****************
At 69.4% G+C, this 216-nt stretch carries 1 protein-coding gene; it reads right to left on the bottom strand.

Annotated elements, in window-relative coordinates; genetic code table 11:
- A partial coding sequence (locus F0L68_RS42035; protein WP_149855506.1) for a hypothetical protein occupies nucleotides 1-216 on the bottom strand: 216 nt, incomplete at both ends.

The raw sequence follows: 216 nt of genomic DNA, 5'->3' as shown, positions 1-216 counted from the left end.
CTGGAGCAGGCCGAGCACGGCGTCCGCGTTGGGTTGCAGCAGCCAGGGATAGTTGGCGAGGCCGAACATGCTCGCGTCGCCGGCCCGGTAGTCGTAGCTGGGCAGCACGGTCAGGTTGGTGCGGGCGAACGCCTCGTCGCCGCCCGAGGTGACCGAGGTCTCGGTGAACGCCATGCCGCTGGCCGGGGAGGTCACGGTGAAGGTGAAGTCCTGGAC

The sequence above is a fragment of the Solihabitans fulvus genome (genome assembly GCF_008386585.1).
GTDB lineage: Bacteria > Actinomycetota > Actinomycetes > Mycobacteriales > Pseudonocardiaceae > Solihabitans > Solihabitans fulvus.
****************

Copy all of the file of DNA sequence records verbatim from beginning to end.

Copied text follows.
At 69.4% G+C, this 216-nt stretch carries 1 protein-coding gene; it reads right to left on the bottom strand.

Annotated elements, in window-relative coordinates; genetic code table 11:
- A partial coding sequence (locus F0L68_RS42035; protein WP_149855506.1) for a hypothetical protein occupies nucleotides 1-216 on the bottom strand: 216 nt, incomplete at both ends.

The raw sequence follows: 216 nt of genomic DNA, 5'->3' as shown, positions 1-216 counted from the left end.
CTGGAGCAGGCCGAGCACGGCGTCCGCGTTGGGTTGCAGCAGCCAGGGATAGTTGGCGAGGCCGAACATGCTCGCGTCGCCGGCCCGGTAGTCGTAGCTGGGCAGCACGGTCAGGTTGGTGCGGGCGAACGCCTCGTCGCCGCCCGAGGTGACCGAGGTCTCGGTGAACGCCATGCCGCTGGCCGGGGAGGTCACGGTGAAGGTGAAGTCCTGGAC

The sequence above is a fragment of the Solihabitans fulvus genome (genome assembly GCF_008386585.1).
GTDB lineage: Bacteria > Actinomycetota > Actinomycetes > Mycobacteriales > Pseudonocardiaceae > Solihabitans > Solihabitans fulvus.